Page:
Appeared in Summer 1992, Vol. XVIII, No. 2
The following reflection springs from an event which took place during Christendom College’s study abroad program entitled “Christendom in Rome.”
The morning of May 31st was a cool one in Rome. It was the joyous feast of the Visitation. This was to be a particularly special day in Rome, for today John Paul II was to solemnly declare Claude de la Colombiere a saint of the Roman Catholic Church.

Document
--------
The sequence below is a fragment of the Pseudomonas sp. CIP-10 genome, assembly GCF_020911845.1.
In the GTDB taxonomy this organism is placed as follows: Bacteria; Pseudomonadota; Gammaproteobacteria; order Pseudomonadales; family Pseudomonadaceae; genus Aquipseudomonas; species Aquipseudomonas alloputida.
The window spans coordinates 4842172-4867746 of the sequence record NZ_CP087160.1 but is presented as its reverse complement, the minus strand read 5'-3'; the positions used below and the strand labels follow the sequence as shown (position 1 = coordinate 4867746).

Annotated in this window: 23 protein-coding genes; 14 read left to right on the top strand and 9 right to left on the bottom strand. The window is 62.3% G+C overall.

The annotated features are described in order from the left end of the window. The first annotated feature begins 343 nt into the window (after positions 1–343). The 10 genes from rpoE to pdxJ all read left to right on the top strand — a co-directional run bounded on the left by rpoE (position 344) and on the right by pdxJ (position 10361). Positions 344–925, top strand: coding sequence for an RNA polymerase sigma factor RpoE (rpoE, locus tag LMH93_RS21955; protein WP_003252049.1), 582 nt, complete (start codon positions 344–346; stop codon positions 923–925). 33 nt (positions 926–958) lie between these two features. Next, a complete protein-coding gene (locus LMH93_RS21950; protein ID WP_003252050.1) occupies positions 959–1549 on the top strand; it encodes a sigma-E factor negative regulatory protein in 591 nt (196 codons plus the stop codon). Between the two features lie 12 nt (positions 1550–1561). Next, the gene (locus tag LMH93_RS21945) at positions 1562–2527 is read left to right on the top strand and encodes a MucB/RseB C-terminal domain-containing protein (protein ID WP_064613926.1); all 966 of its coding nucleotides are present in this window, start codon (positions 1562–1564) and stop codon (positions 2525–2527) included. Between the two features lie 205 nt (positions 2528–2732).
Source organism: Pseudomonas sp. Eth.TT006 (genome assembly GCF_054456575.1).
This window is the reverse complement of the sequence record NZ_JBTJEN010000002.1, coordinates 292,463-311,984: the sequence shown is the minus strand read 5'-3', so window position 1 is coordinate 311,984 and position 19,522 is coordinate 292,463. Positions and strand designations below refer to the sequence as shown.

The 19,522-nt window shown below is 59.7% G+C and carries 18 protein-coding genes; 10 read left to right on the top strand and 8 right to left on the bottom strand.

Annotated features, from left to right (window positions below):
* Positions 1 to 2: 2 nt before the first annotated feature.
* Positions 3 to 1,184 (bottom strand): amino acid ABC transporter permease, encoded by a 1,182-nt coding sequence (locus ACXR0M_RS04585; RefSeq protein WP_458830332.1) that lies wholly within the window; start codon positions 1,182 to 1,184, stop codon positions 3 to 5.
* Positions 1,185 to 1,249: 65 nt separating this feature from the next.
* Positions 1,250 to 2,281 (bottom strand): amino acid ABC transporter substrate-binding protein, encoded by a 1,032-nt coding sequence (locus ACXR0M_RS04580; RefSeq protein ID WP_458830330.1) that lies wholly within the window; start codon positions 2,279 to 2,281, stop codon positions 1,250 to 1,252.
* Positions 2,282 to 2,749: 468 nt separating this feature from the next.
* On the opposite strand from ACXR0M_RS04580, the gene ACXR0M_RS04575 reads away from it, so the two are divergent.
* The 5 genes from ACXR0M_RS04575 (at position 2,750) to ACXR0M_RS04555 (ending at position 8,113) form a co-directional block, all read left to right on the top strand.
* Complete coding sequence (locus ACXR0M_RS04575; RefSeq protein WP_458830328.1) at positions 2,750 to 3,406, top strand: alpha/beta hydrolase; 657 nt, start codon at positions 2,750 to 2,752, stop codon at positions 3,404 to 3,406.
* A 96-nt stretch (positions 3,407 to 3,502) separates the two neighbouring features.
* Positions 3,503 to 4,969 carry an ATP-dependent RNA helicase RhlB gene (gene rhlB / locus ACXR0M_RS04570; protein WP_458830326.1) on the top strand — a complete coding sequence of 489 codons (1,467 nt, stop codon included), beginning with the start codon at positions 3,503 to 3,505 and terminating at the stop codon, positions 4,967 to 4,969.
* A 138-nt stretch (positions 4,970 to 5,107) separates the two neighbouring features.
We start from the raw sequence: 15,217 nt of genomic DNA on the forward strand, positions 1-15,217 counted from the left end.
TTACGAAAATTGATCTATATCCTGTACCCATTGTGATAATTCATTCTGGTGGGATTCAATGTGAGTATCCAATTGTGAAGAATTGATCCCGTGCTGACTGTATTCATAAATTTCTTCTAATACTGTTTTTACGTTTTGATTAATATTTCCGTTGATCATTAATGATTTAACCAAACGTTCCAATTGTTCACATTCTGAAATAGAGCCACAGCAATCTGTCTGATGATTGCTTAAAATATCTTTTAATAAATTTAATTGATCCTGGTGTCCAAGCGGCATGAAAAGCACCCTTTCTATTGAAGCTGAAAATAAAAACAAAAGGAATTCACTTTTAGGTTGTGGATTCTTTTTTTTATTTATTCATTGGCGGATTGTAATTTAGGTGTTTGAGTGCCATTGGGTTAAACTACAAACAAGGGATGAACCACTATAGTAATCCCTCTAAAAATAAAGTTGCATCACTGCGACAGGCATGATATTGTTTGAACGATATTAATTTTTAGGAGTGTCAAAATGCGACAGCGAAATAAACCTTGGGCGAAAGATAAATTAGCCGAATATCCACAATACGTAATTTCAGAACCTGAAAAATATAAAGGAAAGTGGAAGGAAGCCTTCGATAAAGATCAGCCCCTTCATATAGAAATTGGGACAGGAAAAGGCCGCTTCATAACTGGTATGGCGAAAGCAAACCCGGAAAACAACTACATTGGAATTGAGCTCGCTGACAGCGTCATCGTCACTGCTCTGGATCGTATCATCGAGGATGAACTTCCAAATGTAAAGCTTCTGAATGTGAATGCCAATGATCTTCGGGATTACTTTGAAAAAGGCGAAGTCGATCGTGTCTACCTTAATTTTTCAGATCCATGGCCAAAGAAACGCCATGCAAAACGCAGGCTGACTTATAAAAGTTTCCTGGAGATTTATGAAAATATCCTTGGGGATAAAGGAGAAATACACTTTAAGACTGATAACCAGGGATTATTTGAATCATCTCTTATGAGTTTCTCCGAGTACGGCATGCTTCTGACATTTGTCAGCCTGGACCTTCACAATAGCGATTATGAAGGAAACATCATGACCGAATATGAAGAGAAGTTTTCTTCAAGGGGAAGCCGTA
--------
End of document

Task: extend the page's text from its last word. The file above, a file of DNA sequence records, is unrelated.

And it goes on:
Claude was a brilliant 17th century Jesuit who had acted as a tutor to the children of Colbert who served, at the time, as Louis XIV’s minister of finance. Despite his mental acumen and the fact that he was a magnificent homilist, Fr. Claude was sent by his Jesuit superiors to the tiny town of Paray-le-Monial on February 2, 1675. Many at the time thought this to be a waste of such a promising young Jesuit. Providence thought otherwise, for the wisdom of God is not the wisdom of men. A simple but extraordinarily holy nun lived in the Visitation Convent at Paray and Our Lord had promised to send to her one to be her director: a man of great judgment and sanctity whom He called “His perfect friend.” Fr. Claude was to assist St. Margaret Mary in her divine mission of spreading devotion to the Heart of Jesus.
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